No matter what your company, you've probably encountered organizational politics. One of the most frequent complaints that I hear from managers is how difficult it is to get things done in the face of conflicting agendas, misaligned priorities, pursuit of personal goals, and unresolved issues -- all often lumped under the umbrella of "politics." Recently, for example, a health care manager told me about a proposal she had made that had the potential to generate millions in new revenue and provide a critical service to customers -- but was shot down because other groups were lobbying for the status quo. "It's a shame that politics got in the way of doing something that made so much sense," she said.
But is it really possible to put politics aside? Is there an organization in which everyone's personal interests are perfectly aligned with functional, business unit, and corporate interests?
Put simply, politics aren't going away any time soon. In fact, instead of complaining about politics and fantasizing that they will magically disappear, perhaps instead we should learn how to embrace them and manage them more effectively, for two reasons:
First, the emergence of politics can be a warning flag for your project -- a sign that your stakeholders have concerns about moving forward. The last thing you should want as a manager is for these concerns to go underground and surprise you later.
The second reason is that politics stimulate public debate. We're all familiar with candidate forums during election season. If you put aside the theater and posturing, the debate is an effective way of educating the electorate and moving towards a public consensus. Creating this kind of transparency is critical for democratic societies (even if it doesn't work perfectly), and it's the same for organizations. Without robust debate, leadership teams can easily become rubber stamp forums for the most powerful people, which can cause organizations to go down paths without full consideration of the consequences. A classic example was the Time-Warner merger with AOL that was decided by the two CEOs (Jerry Levin and Steve Case) without the usual internal debates. The absence of politics sped up the decision -- but certainly not for the better.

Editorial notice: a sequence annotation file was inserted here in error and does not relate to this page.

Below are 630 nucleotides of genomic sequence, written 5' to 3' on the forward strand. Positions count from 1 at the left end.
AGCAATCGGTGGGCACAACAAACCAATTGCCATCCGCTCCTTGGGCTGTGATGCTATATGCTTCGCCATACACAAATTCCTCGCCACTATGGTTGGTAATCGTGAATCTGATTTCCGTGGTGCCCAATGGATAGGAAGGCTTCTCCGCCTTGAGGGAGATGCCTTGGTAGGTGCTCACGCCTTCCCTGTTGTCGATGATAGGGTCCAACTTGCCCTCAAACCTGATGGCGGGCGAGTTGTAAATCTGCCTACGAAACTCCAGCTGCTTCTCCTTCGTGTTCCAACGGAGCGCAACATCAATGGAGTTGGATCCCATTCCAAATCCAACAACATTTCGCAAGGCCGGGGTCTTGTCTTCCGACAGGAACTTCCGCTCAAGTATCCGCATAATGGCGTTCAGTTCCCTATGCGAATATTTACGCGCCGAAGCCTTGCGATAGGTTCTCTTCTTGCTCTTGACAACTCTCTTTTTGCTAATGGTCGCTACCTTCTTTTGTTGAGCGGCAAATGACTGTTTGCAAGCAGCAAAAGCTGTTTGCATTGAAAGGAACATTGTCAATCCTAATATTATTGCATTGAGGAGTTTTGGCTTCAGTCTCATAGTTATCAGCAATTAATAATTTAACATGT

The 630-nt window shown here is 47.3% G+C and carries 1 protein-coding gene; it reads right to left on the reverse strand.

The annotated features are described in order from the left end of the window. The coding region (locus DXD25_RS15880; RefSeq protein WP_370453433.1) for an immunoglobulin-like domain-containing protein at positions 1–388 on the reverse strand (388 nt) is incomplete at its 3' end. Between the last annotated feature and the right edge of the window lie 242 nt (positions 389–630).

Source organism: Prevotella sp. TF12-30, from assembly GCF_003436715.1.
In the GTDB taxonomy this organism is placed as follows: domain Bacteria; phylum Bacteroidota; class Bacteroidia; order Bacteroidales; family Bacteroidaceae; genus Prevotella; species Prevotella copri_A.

Even if you can embrace politics, managing them is not an easy process. Here are three guidelines that might get you started:
Draw a Political Map. Whenever you want to make some sort of change, create a map of the different stakeholders and then analyze them from a political perspective. Who do you think will be affected by the change, positively or negatively? Who needs to be involved in the decision? Who might influence the decision? Who will be your strong supporters and who will resist?
Hold a Debate. Engage the different stakeholders in dialogue, not only with you but with each other. Organize a meeting to discuss what you're trying to do, or invite people with different views to lunch. Do whatever is necessary to make the conflicting views more transparent.
Come to a Compromise. Once you've mapped the political terrain and opened up the dialogue, create a targeted plan for building alignment. Talk to people who would object and figure out ways to modify your proposal so that you respond to their concerns. Talk to people who are strongly in your camp and ask them to proactively influence others who may be less enthusiastic. The key here is to remember that politics is the art of the possible, not the perfect. You may not be able to get full alignment and support for your original proposal; but if you engage with the stakeholders on the map you've created, you may be able to shape enough buy-in to move forward with the most essential parts. And if these initial steps achieve results, you may be able to align these same stakeholders around more ambitious change.
It's easy to use "politics" as an excuse for a lack of achievement or an outlet for your frustration. But it may be a lot more effective to use "politics" as a way to get things done.
What's your view of politics in organizations? Have you found ways to use them to your advantage?
Cross-posted from Harvard Business Online.